Wines from Rhone
Vallée du Rhône
Possibly the birthplace of the Syrah vine, the steeply sloping vineyards of the Northern Rhone produce world renowned Syrah in famous appellations such as Cote Rotie and Hermitage and white wine from Viogner in Condrieu. In the flatter and warmer Southern Rhone, blends, usually anchored by Grenache are made in appellations such as Chateauneuf de Pape, Gigondas and Vacqueyras. Look out for the Cotes du Rhone Villages appellation, a distinct step up in quality from the generic Cotes du Rhone.
The Rhone River valley is situated in the south of France. It runs from Lyon in the north (just south of Burgundy), to Avignon in the south. The region is 200km long with vineyards planted on both sides of the Rhone. It is generally separated into two quite distinct viticultural regions, the Northern and Southern Rhone, separated by a large area with almost no vineyards. The Northern Rhone is smaller in area and consists of steeply sloping granite hillsides. In the south, the steep slopes give way to a broad valley floor.
The Northern Rhone has a continental climate, characterised by cold winters and warm summers, resulting in more highly acidic wines with increased ageing potential. In the Southern Rhone, the climate is Mediterranean, with hot summers, milder winters and cloudless skies. This results in fuller bodied wines generally higher in alcohol.
The differing geography between north and south means different varietals are suited. In the north, the only red varietal permitted is Syrah, while Viognier, Marsanne and Roussanne are used for white. In the south, which is more famous for blends, red varietals can include Grenache, Syrah, and Mourvedre, while whites include White Grenache, Clairette, Marsanne, Roussanne and Viognier.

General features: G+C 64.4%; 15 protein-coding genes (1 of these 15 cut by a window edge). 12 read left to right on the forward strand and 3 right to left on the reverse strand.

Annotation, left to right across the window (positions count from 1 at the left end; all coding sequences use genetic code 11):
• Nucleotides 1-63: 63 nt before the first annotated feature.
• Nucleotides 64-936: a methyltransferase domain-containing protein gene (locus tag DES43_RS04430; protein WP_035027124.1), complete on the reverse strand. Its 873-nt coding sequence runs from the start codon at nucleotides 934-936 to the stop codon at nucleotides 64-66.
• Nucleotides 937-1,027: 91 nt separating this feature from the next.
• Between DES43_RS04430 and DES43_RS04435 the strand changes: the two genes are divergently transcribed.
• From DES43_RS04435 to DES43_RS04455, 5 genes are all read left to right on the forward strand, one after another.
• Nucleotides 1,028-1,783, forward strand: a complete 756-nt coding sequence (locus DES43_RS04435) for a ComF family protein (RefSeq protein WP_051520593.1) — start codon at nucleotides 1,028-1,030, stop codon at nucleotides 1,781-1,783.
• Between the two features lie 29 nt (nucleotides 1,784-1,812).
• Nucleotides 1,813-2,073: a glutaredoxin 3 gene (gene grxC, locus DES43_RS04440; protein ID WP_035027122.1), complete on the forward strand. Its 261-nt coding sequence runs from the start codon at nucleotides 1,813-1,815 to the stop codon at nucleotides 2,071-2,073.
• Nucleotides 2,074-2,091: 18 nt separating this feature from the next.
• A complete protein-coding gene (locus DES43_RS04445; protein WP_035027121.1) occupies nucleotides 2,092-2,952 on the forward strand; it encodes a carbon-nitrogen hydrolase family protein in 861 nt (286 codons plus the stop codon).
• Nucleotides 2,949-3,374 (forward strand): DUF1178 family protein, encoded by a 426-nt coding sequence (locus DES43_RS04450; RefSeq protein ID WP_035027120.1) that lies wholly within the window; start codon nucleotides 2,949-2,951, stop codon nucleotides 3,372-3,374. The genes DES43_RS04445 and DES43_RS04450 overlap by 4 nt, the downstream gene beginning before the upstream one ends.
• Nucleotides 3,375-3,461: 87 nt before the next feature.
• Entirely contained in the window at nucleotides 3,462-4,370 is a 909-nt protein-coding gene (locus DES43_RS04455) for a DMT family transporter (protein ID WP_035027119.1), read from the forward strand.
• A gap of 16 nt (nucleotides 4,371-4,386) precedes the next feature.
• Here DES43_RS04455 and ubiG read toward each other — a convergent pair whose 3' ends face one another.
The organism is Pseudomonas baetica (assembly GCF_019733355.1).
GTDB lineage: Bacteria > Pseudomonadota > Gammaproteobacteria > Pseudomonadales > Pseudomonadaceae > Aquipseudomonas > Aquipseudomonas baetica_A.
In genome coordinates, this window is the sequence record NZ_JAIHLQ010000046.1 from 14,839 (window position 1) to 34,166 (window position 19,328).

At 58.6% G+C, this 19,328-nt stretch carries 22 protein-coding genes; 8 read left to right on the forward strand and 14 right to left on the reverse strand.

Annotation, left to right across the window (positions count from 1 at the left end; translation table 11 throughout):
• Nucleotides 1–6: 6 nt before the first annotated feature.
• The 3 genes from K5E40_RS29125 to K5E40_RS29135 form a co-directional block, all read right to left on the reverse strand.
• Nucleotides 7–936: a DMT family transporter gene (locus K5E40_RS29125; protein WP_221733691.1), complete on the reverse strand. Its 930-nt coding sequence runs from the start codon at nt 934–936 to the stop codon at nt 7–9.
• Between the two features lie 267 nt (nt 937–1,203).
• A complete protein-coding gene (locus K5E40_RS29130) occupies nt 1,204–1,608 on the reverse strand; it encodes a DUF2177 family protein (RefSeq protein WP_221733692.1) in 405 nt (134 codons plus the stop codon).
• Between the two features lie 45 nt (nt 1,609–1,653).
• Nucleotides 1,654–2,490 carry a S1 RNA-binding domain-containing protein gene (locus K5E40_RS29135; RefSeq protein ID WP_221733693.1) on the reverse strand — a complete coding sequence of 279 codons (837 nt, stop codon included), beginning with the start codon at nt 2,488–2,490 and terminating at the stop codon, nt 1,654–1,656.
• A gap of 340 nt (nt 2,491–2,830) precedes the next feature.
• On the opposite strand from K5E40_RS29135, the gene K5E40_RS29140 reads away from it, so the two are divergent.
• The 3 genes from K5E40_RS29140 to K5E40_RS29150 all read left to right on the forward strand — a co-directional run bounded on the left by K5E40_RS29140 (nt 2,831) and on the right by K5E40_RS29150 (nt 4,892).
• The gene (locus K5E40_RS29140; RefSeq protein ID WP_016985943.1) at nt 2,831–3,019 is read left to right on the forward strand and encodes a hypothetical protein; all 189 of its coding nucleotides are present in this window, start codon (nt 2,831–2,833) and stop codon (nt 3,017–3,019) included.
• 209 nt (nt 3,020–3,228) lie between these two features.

Appellations & Classification
Unlike Bordeaux and Burgundy, the Rhone does not have a specific classification system. However, the use of appellations does give some indication as to quality. This system is based around the Rhone’s 171 communes, or village areas.
AOC Cotes du Rhone
All wine produced in these communes, that aligns to the AOC requirements, can be given the lowest AOC classification, Cotes du Rhone. These wines are generally made from Southern Rhone fruit, so are light, fruity reds made from varietals including Grenache, Mourvedre and Viogner.
AOC Cotes du Rhone Villages
95 of the 171 communes are permitted to give their wine the designation Cotes du Rhone Villages, a distinct step up in quality from Cotes du Rhone. Of these, 19 communes, or villages, are entitled to use their village name on the label as well.
There are 15 AOC within the Rhone that are named appellations, and are entitled to show only that AOC on their label rather than Cotes du Rhone. Eight of these are in the north, seven in the south.
This area produces some of the world’s most famous Syrah and Syrah blends, although AOC requirements mean they can only be blended with white wine, being Viogner, Marsanne and Roussanne, depending on the appellation. The most northerly region is Cote Rotie (literally ‘roasted slope’), which produces Syrah and Syrah Viognier blends. Hermitage , Crozes-Hermitage and Cornas are other famous Syrah appellations. Condrieu is well known for its white, made from 100% Viognier.
The Southern Rhone is most famous for the AOC Chateauneuf du Pape, a red wine which can be a blend of up to 13 varieties, both red and white. Today the most common varietals used include Grenache, Mourvedre, Syrah and the style is replicated by GSM (Grenache, Shiraz, Mourvedre) blends in Australia. Other appellations include Gigondas and Vacqueyras (both primarily Grenache blends). Tavel AOC is the only appellation solely dedicated to the production of rose.
The AOC Muscat Beaumes-de-Venise makes the well known Muscat de Beaumes, a naturally sweet fortified wine (vin doux naturel), these wines are also made under the Rasteau AOC. There are five other appellations outside the main Rhone wine growing regions that are administered by the area.